Also thanking RAMSI, RSIPF Commissioner Frank Prendergast said the drawdown is a sign that the RSIPF in Gizo are ready, willing and able to provide all the policing services in Western Province.
Commissioner Prendergast explained that RAMSI has provided to the RSIPF in Gizo infrastructure including: a new headquarters building; a provincial response unit training and storage area; refurbished cell blocks; security fencing at the police compound; a new boat shed; police vehicles; new computers and specialised case management programs.
He also highlighted that a second Stabicraft police boat and a new Striker Fire Truck would be delivered by RAMSI to Gizo very shortly.
“The RSIPF is now a very different organisation to that of a decade ago. It is well equipped, has better infrastructure than most Pacific police forces, is very well trained, and it has decent staffing and budget levels,” said Mr Prendergast.
“I appeal to the provincial governments, churches, communities, schools, men and women, youths and other stakeholders to support the RSIPF by supporting the recently endorsed Crime Prevention Strategy which will see more community engagement and collaboration with stakeholders to prevent crime before it occurs,” said Commissioner Prendergast.
Speaking on behalf of the RAMSI PPF Commander, Coordinator of Provincial Policing, Superintendent Trevor Pullen explained at the farewell ceremony that as a result of PPF support, the RSIPF is able and willing to provide all the policing services in Western Province.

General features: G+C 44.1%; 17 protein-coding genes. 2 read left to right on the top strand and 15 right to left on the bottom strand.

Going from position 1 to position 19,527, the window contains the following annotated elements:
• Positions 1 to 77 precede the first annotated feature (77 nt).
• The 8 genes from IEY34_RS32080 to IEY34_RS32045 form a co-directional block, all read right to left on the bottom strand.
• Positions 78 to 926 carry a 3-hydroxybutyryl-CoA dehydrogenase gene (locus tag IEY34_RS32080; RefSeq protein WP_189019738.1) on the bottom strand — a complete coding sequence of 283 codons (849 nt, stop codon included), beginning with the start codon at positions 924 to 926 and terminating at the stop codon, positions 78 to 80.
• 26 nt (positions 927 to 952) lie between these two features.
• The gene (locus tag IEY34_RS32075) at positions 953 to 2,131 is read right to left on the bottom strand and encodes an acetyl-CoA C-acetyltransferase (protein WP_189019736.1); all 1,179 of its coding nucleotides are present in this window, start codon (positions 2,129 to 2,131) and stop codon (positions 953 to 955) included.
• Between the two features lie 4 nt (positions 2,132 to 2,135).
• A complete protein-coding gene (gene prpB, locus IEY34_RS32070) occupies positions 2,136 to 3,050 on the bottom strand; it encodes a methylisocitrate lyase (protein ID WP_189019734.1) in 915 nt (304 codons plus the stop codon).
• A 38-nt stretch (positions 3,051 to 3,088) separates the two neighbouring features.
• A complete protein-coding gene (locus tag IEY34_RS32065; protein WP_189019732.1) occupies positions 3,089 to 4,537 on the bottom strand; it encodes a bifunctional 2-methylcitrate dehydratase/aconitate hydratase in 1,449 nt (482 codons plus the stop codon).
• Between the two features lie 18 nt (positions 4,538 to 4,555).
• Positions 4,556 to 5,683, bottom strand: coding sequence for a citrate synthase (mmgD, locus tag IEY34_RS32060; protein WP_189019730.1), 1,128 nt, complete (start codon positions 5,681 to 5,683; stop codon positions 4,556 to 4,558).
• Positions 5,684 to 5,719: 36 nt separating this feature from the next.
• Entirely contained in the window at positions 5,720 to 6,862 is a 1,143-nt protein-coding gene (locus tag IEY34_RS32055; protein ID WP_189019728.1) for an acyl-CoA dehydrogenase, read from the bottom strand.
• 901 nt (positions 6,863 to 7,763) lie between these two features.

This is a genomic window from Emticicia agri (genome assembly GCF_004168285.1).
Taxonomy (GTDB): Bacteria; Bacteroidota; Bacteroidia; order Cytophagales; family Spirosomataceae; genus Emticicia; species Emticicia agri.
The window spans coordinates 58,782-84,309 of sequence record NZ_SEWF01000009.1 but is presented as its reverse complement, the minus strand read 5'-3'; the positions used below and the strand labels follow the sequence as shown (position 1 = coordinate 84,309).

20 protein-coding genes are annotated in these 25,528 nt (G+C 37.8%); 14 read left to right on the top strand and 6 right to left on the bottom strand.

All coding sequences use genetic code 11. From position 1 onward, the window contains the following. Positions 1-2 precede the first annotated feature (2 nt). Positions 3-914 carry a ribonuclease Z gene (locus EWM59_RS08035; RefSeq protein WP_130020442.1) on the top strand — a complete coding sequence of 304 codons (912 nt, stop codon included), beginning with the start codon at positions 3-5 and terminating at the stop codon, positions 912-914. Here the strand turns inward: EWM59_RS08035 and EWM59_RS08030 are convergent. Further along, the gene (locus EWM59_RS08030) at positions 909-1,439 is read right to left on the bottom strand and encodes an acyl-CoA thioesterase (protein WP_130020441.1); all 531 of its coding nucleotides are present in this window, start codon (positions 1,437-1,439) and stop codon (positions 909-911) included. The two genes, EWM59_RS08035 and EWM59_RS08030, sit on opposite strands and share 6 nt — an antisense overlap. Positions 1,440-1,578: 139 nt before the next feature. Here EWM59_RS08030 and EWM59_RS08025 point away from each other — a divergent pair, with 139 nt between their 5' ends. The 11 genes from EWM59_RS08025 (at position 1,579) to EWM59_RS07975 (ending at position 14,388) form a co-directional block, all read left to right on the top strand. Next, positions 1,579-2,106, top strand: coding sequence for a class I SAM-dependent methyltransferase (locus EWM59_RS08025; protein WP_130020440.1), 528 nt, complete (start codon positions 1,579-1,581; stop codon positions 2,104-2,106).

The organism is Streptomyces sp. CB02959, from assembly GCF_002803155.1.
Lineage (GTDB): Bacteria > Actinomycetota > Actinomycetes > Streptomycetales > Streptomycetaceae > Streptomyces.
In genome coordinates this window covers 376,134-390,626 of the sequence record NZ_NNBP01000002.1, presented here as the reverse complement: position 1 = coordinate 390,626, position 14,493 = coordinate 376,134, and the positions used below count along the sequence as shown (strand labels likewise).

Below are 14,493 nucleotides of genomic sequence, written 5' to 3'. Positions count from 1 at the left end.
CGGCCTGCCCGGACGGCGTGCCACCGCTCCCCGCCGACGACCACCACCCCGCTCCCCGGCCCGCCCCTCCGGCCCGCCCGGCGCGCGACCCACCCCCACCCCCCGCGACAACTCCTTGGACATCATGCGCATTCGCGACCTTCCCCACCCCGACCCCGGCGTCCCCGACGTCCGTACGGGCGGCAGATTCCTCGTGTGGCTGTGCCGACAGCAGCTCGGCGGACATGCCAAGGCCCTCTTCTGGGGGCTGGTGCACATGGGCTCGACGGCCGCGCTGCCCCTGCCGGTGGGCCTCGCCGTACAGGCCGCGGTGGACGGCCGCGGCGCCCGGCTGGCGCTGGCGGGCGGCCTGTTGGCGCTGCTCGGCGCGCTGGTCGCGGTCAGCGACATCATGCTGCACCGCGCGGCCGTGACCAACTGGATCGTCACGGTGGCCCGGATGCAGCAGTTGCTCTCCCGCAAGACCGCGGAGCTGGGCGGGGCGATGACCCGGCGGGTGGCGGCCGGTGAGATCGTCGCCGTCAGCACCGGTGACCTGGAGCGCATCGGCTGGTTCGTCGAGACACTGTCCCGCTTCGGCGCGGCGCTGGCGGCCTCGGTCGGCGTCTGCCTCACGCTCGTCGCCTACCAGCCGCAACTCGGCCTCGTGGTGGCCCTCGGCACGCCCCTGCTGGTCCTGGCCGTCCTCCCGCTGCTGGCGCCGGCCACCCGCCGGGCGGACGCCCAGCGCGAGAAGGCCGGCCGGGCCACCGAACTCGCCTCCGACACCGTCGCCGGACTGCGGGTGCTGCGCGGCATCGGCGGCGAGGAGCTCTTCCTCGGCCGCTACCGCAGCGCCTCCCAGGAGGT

“However, I can assure you that although the physical PPF presence is withdrawing from Gizo, support will still remain for the RSIPF through our provincial mentoring programme. This will involve regular visits from PPF officers working in capacity development roles to ensure the RSIPF continues to develop into a professional police force. Additionally, Australia and New Zealand have also indicated they will both continue to support the RSIPF through bilateral programs post-RAMSI,” he said.
Superintendent Pullen thanked the past and current Premiers and governments of Western Province, the communities and people of the province for their friendship and the hospitality that they have shown to all the members of the PPF who have served in the province since 2003.
RAMSI Special Coordinator Quinton Devlin agreed that the withdrawal of PPF officers reflected the enormous progress made since RAMSI’s arrival. He pointed to the bustling Gizo township as an example.
“The benefits of the law and order maintained by the RSIPF in Gizo are clearly visible – there is a new provincial headquarter building, a new provincial hospital, a new tourism and information centre is being constructed; cruise ships now grace Gizo’s shoreline and farmers, fishermen and vendors are flooding the Gizo market to sell their produce and catch,” he said.
Soon after its arrival in Solomon Islands in 2003, RAMSI established a presence in 15 provincial locations, including in Gizo, Munda and Lofung to help restore law and order and support RSIPF posts at Munda, Noro, Ringgi, Poitete, Seghe, Kulitanai Bay and Gizo. RAMSI withdrew from 13 locations in 2013 and Auki in 2015.
Source: RAMSI Public Affairs